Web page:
On The Rise: Grand Canyon, Pepperdine, Dayton Among Opening Weekend Standouts

Image credit: Grand Canyon righthander Kade Mechals (Photo courtesy of Grand Canyon)

Grand Canyon Starts Strong

Grand Canyon in short order since joining Division I in 2014 has become a consistent contender in the Western Athletic Conference. The Antelopes entered this spring as one of the conference’s favorites, with a chance to win the regular-season title for the third time in four years, and the expectation that it would continue its course of building a mid-major power in Phoenix. 

But starting the season with a series win against Oklahoma State, which was ranked ranked No. 16 in the Preseason Top 25 To an outsider, that seemed unlikely, even at home. 

And yet, there they were Sunday afternoon, polishing off a relatively routine 9-3 win to capture the series. Taken with a 10-3 win on Friday and a narrow 6-4 loss on Saturday, the Antelopes came out of those three games with a plus-11 run differential. 

“We expect to win every series,” coach Andy Stankiewicz said. “It wouldn’t be fair to these young men who have worked their tails off all fall to expect anything less. I thought we did a nice job over the weekend of putting good at-bats together and having situations where our guys pitched well and really competed and made some big pitches when they had to.”

That it wasn’t just a matter of Grand Canyon pitchers taking advantage of Oklahoma State’s offense coming out of the gate cold or the hitters feasting on arms that aren’t quite ready for prime time speaks volumes. They just simply outplayed the Cowboys in all facets over the course of three days.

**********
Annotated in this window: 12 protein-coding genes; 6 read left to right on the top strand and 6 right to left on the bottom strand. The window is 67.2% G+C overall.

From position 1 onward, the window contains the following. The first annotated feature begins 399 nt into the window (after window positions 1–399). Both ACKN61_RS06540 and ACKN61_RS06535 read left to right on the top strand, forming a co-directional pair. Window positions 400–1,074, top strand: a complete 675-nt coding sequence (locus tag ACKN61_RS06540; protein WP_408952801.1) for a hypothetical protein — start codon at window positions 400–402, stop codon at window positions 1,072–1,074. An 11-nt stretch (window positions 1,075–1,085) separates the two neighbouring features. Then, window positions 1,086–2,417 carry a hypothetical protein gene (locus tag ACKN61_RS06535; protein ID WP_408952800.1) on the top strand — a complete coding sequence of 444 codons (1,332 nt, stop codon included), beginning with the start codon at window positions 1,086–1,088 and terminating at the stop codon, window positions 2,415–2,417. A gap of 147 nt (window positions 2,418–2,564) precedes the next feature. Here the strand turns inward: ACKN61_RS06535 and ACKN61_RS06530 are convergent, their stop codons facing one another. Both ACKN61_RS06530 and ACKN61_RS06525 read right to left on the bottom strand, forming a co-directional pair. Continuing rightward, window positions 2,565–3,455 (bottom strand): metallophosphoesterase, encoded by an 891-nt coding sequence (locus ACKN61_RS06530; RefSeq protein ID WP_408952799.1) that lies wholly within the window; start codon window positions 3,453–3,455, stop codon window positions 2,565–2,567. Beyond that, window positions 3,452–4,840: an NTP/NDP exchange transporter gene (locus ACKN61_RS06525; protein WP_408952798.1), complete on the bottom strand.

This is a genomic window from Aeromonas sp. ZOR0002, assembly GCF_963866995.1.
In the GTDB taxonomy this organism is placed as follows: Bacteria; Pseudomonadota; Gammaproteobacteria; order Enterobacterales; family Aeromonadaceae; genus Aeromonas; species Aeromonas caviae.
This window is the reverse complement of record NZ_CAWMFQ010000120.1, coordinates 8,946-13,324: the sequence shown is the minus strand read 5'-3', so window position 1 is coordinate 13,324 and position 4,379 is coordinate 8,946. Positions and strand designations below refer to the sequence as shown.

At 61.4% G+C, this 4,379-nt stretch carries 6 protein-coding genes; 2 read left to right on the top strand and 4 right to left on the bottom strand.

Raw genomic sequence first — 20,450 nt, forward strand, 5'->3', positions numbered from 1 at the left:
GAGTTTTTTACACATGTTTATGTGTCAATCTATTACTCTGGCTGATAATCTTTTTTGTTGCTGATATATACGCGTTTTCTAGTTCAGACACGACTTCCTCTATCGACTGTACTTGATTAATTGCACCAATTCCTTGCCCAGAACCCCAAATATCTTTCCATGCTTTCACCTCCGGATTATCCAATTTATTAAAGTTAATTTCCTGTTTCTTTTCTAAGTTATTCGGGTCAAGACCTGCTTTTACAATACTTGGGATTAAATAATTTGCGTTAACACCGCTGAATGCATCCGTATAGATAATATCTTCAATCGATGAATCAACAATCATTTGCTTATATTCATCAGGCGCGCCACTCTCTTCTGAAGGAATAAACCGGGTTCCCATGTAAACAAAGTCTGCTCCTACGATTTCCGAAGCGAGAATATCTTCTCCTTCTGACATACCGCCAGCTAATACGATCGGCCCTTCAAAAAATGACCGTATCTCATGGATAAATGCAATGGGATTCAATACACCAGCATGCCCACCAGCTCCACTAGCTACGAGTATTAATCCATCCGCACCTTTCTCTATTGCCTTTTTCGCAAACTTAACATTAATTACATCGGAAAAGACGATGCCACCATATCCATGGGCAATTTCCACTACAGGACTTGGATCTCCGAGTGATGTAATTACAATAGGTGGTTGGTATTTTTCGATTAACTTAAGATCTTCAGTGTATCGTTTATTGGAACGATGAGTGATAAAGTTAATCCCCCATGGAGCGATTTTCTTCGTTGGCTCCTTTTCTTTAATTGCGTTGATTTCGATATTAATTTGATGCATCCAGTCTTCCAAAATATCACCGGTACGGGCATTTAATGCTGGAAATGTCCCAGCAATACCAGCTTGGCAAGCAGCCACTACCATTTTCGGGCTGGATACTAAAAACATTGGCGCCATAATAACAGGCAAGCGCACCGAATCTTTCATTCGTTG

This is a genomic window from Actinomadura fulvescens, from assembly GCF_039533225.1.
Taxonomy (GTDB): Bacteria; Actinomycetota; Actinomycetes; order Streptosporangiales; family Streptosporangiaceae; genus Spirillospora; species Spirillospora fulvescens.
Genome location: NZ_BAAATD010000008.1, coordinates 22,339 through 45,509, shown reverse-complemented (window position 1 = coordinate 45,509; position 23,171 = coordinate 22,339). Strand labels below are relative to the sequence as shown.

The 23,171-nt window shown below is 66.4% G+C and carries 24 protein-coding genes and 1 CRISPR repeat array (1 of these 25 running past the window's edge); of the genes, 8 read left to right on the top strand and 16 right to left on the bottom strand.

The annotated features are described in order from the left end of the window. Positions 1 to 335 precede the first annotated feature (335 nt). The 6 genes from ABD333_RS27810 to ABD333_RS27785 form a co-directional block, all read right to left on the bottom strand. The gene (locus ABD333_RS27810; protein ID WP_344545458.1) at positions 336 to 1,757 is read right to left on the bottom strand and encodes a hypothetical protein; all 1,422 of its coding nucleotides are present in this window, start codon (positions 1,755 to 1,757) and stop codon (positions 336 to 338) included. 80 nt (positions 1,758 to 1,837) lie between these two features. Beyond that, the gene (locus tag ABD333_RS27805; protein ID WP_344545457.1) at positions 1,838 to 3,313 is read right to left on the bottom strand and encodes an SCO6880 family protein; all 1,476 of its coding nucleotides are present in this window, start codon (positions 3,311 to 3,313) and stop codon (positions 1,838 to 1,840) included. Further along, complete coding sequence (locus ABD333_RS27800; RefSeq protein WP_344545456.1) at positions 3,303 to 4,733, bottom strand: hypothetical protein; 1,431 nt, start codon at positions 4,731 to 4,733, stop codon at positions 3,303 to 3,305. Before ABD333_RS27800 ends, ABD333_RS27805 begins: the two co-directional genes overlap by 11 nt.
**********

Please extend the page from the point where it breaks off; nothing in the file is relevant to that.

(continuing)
It starts with what the Lopes were able to do offensively, particularly early in games. On Friday, they had a 7-1 lead by the end of the third inning, and on Sunday, it was a 5-0 advantage after three. Even on Saturday, when they weren’t able to score runs in that same way, they pushed one across in the first inning. 

What they did offensively was made all the more impressive by the fact that they were mostly without their best hitter, Cuba Bess, who is nursing a hamstring injury. The first baseman hit .341 with 11 homers a season ago, but against Oklahoma State, he was limited to just two plate appearances, albeit effective ones, as he singled and walked on Saturday. 

These weren’t underwhelming arms they were doing damage against, either. On Friday, the first five runs of the game came off freshman righthander Bryce Osmond, a top-50 prospect in last year’s draft who was up to 97 mph. The first five runs in Sunday’s game came off Justin Campbell, a 19th-round selection in the 2019 draft. 

Oklahoma State did throw five freshmen over the course of the weekend, and maybe there is something to those guys not quite being ready for the moment, but either way, these were not ordinary freshmen and GCU still had to execute its approach as the Oklahoma State pitchers struggled with command. 

“You just have to be patient,” Stankiewicz said. “That was where our maturity came in, too. We had some older guys (in the lineup) and they kind of understand that and saw that. They were able to kind of just wait it out and then when they got one they liked, they let it go.”

The trick to pitching well against Oklahoma State is to limit the huge innings. You can deal with giving up a run here or there, so long as you avoid a barrage of three-run homers. 

Perhaps not so coincidentally, the one homer the Lopes allowed, a three-run shot to Alix Garcia, came in the Saturday loss. Otherwise, there were no innings of more than two runs allowed all weekend. 

RIghthander Kade Mechals, a favorite to be named the WAC’s pitcher of the year at the end of the season, turned in the best start of the weekend, throwing five innings with three hits and one run allowed to go with eight strikeouts.